In the first game at White Hart Lane, Spurs went ahead twice through Mike England and a Joop van Daele own goal but Wiel Coervers' men replied, through Van Hanegem and Theo de Jong. Feyenoord finished the job eight days later at De Kuip (as Stadion Feijenoord is nicknamed) with strikes at the end of each half from Wim Rijsbergen and Peter Ressel.

Feyenoord's all-time top European marksman Lex Schoenmaker, who hit nine goals en route to the final, said: "I had scored a lot, but not in the final. The big strength of our team was that everyone could score. We had a complete team. Next to me on the left we had the technique of [Jørgen] Kirstensen, on the right the speed of Ressel and behind that the intellect of Van Hanegem, the running miracle De Jong and 'vacuum cleaner' Wim Jansen."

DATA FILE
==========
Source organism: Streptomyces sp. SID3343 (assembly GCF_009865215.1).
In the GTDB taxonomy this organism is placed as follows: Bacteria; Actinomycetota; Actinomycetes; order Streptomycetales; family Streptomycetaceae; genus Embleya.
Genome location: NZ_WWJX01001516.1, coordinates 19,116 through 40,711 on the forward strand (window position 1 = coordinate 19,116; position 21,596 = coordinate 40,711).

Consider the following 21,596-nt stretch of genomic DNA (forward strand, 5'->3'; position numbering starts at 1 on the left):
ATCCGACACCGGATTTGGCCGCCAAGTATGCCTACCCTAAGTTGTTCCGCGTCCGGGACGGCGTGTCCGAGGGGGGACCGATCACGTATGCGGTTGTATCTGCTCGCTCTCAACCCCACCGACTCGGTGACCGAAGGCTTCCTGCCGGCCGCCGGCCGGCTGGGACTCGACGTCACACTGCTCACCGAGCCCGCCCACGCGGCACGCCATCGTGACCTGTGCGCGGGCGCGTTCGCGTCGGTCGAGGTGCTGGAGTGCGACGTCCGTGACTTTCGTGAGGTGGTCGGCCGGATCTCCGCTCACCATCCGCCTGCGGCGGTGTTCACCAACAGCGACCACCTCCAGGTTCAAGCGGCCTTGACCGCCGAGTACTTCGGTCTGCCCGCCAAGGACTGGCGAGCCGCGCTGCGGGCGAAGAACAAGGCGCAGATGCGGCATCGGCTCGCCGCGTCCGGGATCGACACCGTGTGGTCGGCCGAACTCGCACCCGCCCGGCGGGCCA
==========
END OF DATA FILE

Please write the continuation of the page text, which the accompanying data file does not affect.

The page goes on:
2002: Feyenoord 3-2 Borussia Dortmund
After the halcyon days of the early 1970s, Feyenoord endured a fallow period, lifting only three Dutch titles in 28 years. But under coach Bert van Marwijk, and fired by Pierre van Hooijdonk's magnificent free-kick goals and a young Robin van Persie, Feyenoord ended their wait for another European trophy in memorable circumstances.

Like Dortmund, Feyenoord had started the season in the UEFA Champions League, yet switched competitions having come third in their group – with the carrot of the final in their own stadium. SC Freiburg, Rangers FC, PSV Eindhoven and FC Internazionale Milano were the teams they pushed aside on the road to Rotterdam.